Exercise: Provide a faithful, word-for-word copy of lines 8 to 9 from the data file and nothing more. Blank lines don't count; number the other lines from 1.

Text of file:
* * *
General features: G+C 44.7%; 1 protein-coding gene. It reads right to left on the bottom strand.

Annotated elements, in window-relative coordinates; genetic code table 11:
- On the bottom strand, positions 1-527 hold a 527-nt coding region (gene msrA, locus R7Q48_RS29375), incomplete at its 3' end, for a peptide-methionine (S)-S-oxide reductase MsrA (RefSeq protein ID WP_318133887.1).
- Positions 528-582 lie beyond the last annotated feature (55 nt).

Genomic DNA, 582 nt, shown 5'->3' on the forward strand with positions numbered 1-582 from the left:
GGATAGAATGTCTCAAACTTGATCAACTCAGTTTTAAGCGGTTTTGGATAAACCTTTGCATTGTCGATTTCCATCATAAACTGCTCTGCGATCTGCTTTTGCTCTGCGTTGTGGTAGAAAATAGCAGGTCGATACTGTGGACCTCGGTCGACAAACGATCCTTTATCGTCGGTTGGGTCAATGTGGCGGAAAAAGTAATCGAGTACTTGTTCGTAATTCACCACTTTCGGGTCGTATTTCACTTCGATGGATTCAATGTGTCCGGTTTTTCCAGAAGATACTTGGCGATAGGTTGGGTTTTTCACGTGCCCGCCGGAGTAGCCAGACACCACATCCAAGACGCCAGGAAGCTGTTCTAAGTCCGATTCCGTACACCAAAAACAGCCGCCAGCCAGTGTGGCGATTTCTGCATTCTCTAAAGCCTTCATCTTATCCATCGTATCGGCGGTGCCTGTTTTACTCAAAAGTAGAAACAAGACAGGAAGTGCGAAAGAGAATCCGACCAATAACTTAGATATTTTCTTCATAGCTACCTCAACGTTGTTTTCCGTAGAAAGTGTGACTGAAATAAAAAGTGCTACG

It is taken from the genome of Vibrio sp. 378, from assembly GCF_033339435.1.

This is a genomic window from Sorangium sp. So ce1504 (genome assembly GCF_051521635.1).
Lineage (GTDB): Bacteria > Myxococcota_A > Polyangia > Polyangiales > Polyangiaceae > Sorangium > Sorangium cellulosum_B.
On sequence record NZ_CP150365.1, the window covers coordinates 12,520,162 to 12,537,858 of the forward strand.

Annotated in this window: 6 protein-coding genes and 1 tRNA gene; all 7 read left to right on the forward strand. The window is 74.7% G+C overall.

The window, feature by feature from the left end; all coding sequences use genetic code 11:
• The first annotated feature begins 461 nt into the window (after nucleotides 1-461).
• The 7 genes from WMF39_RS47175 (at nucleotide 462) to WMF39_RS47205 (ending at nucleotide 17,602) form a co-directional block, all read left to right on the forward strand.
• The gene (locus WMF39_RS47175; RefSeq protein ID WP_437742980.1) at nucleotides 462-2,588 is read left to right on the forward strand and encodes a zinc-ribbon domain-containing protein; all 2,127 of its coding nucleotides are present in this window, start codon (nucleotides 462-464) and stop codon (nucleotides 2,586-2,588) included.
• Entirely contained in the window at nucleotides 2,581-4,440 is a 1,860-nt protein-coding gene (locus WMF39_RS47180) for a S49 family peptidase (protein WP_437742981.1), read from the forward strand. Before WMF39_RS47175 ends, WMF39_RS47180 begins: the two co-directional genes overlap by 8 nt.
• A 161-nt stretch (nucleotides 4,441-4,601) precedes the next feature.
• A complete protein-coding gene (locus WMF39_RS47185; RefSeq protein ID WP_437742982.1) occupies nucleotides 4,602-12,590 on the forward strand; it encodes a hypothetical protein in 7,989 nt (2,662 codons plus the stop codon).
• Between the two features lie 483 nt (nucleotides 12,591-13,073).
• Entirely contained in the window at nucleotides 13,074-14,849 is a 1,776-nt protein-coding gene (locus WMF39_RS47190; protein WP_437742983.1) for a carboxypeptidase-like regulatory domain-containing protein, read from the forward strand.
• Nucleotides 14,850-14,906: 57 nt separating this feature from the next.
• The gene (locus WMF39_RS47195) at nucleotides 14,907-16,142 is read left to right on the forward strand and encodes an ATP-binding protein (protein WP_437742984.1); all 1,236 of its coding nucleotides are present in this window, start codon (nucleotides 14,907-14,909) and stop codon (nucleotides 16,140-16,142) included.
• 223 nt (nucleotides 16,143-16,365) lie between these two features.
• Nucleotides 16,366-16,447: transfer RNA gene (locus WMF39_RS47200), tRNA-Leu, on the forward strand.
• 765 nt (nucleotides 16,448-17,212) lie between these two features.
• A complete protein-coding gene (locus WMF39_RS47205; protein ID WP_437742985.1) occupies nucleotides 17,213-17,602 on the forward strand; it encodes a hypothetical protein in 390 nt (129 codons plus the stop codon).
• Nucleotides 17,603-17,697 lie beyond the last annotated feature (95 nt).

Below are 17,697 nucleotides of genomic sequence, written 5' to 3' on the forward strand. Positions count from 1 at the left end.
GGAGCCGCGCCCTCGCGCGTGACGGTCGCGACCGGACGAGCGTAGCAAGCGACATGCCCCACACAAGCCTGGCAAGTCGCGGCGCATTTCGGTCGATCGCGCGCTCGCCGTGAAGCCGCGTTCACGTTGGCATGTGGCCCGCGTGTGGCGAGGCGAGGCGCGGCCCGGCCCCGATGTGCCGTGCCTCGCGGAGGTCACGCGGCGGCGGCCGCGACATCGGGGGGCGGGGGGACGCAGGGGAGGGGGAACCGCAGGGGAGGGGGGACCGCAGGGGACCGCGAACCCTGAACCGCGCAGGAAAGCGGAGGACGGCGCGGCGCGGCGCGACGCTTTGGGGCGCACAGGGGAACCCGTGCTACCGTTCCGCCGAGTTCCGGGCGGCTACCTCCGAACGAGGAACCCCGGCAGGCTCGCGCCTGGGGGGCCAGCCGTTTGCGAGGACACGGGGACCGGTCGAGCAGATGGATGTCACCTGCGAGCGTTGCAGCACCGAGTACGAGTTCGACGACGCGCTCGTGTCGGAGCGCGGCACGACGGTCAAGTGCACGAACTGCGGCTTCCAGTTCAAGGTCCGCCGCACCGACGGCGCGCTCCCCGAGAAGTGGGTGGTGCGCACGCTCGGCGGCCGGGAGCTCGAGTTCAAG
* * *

This is a genomic window from Sorangium sp. So ce1504 (genome assembly GCF_051521635.1).
Lineage (GTDB): Bacteria > Myxococcota_A > Polyangia > Polyangiales > Polyangiaceae > Sorangium > Sorangium cellulosum_B.